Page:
Leadership resilience from the train 🚆
Five take-aways from the Peter Drucker Forum
It is 06:00 am, and I jolt awake by a loud voice. It is the train conductor. "Good morning, everyone; there are heavy snowy conditions. We are currently in Nürnberg, and it is unclear when we will resume our trip. We won't have any more information until 08:00."
I am in a sleeper cabin in the Nightjet, a direct train from Vienna to my hometown of Utrecht (The Netherlands). It left at 20:00 and is scheduled to arrive around 09:30 the next morning.
I decide to turn around to try to catch a bit more sleep. But then, I suddenly realize where we are. Nurnberg. I check the timetable. We should have left Nurnberg five hours ago! This is going to be a long day...
I fall asleep. About an hour later, I wake up and take a quick shower. It's so nice to have my own private cabin on the train. I put on some fresh clothes, and I'm looking forward to breakfast, which they're supposed to serve soon.
Then the conductor announces "Hello everyone, we've just heard that we won't leave this station until 12:00, if we leave this station at all. We recommend looking into alternative forms of transport to reach your destination. In about 30 minutes, a train to Köln will depart at the track opposite this one."
I pack my bag and get on the other train. Several hours later, and after one more transfer, I arrive home at 17:30. The total trip was almost 22 hours.
You might be thinking, why am I taking a 22-hour train, if I could also have taken a 1,5 hour flight? First of all, it was supposed only to take 13 hours - of which I would be asleep at least half of it. And many flights were also canceled due to the snow. But I actually didn't mind the delay at all. Here's why.
As you know, I'm working on my next book. And I've discovered that it is the optimal writing environment for me. No meetings, no distractions. Just me, my laptop, a terrible internet connection, and a beautiful view. And, of course, it is much better for the planet too. In the next weeks, I'll also travel to London, Oxford, Berlin, and Poznan (Poland) for speeches and workshops - all by train. Yay!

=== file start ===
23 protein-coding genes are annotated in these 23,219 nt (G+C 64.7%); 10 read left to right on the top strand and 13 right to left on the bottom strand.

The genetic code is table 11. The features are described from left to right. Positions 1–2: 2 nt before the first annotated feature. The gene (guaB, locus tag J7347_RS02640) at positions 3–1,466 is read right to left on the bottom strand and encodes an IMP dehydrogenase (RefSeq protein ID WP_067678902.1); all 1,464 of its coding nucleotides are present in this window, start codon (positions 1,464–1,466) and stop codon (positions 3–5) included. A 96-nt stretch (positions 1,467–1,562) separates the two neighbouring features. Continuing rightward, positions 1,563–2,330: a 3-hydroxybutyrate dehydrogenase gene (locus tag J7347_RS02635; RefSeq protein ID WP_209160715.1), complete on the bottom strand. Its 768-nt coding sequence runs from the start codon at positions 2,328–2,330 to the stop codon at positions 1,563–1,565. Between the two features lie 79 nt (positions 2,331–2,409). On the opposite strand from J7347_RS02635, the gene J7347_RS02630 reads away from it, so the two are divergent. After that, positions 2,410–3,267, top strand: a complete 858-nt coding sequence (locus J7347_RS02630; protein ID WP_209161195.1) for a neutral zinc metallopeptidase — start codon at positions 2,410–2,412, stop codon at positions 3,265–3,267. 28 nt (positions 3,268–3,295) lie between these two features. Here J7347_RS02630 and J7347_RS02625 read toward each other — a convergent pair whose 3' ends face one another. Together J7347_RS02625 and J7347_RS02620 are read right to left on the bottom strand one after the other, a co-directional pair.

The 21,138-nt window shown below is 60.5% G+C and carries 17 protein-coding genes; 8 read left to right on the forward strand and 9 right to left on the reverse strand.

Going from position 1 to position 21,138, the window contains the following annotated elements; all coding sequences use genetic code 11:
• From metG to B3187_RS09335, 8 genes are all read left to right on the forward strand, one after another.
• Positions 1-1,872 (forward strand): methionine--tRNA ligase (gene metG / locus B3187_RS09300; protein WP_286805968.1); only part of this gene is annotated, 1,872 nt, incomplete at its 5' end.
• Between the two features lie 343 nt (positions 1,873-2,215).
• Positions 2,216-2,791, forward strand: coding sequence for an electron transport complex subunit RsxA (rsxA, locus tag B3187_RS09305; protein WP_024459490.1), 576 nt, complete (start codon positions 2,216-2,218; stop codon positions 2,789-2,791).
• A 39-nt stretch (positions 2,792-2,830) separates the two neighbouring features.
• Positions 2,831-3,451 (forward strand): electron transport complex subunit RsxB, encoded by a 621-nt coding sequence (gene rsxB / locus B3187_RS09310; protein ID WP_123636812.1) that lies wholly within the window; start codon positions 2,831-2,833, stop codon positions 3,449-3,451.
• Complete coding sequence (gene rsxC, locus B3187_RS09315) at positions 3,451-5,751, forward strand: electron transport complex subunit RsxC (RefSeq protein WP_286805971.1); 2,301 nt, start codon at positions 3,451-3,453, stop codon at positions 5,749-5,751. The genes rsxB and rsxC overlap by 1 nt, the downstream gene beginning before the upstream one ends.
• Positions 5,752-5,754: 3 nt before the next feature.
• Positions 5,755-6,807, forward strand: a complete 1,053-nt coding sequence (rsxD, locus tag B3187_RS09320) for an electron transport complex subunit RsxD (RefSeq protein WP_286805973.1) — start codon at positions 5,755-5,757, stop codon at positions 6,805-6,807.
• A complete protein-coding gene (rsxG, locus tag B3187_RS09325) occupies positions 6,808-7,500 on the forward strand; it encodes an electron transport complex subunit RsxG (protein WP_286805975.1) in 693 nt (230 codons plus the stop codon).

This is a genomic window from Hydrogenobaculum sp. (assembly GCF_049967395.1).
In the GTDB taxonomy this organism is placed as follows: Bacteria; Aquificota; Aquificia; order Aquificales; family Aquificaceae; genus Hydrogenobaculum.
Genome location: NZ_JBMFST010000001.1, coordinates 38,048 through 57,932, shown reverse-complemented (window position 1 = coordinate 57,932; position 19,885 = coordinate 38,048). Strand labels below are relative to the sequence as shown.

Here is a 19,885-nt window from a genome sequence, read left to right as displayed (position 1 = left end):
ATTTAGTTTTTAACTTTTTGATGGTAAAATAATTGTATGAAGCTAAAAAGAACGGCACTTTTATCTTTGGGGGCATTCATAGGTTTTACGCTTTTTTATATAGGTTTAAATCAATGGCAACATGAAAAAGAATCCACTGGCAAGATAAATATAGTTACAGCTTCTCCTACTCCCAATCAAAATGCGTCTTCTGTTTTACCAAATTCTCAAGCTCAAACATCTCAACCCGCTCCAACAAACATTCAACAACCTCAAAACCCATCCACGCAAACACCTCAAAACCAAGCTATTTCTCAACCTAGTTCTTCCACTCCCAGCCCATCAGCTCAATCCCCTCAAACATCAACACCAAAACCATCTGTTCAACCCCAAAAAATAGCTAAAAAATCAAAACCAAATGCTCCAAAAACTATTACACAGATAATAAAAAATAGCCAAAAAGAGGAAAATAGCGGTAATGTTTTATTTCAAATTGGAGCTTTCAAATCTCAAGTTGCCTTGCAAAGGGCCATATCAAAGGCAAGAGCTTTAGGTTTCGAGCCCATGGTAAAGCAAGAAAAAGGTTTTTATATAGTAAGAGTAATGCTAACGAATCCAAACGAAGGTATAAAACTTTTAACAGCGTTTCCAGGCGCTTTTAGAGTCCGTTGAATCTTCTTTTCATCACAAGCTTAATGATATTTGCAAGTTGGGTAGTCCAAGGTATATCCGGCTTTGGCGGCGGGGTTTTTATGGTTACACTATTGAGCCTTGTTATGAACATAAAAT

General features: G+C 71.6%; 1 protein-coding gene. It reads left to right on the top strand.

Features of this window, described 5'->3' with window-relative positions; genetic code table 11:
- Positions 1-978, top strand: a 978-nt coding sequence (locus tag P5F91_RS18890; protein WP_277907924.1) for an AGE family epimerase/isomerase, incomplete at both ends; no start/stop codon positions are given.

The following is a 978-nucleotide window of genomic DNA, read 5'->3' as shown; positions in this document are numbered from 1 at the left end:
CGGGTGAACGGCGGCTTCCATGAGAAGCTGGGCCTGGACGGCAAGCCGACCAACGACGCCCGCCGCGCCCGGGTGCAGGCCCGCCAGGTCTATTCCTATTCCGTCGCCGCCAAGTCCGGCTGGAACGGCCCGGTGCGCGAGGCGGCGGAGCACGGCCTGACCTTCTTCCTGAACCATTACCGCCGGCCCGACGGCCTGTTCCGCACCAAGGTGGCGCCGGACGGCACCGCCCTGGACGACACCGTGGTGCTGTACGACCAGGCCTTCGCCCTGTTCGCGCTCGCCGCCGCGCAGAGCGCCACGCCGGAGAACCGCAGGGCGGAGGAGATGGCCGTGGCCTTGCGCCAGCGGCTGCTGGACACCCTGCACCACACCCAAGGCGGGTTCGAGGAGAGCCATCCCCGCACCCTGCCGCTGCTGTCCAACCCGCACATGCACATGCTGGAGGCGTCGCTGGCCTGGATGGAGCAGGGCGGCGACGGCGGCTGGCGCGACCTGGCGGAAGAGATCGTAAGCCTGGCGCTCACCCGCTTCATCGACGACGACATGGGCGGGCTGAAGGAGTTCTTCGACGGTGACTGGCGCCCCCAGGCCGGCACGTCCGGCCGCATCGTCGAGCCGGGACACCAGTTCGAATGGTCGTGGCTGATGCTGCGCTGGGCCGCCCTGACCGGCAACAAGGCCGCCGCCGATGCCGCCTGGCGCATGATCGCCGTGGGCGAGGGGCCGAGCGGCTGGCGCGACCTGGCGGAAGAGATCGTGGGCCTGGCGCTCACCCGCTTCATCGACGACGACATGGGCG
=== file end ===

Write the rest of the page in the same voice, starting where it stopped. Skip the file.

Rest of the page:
I’ve changed the working title of the book to this:
Twelve Habits of Highly Adaptive Leadership Teams
Better decisions, effective meetings, and faster results.
I will release the first four chapters at the beginning of next year. 🙏 Do you want to help me out? Ping me if you 1. would like to be a beta reader or 2. if you are a leadership team member, and I can interview you.
So what was I doing in Vienna? I visited the Global Peter Drucker Forum—a conference on the practice of management. This year's theme is 'Creative Resilience - leading in an age of discontinuity.'
Peter Drucker (1909-2005) was one of the first thought leaders to write extensively on the practice of management. He was ahead of his time.
Some of my favorite quotes from him:
“Culture eats strategy for breakfast.”
"Only three things happen naturally in organizations: friction, confusion, and underperformance. Everything else requires leadership."
"Management is doing the things right; leadership is doing the right things"
"So much of what we call management consists of making it difficult for people to work."
"If you want something new, you have to stop doing something old."
"The most important thing in communication is hearing what isn't said."
"There is nothing quite so useless as doing with great efficiency, something that should not be done at all."
There were many interesting speakers and panels on "leading resilience" at the conference. In this newsletter, I'll share five takeaways from the conference.
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1. EF and Haier: Distributed organizational structures
EF and Haier are two huge organizations with a radically decentralized structure ‘built to flex’. They were on a panel together.
EF Education First, a world leader in international education, has over 50,000 employees and is divided into hundreds of independent business units supported by a very small 'core'. Three insights from Maria Norrman (Global Chief of Staff, EF):
People can make decisions with impact without needing to "take it up the chain and getting killed for it later." However the high level of autonomy is not for everyone.
There is no big central HR function: our managers do the hiring/firing. That core responsibility can't be outsourced to HR.
The decentralized business units reinvent the wheel quite often, but they are okay with that. We accept that as a trade-off of our model.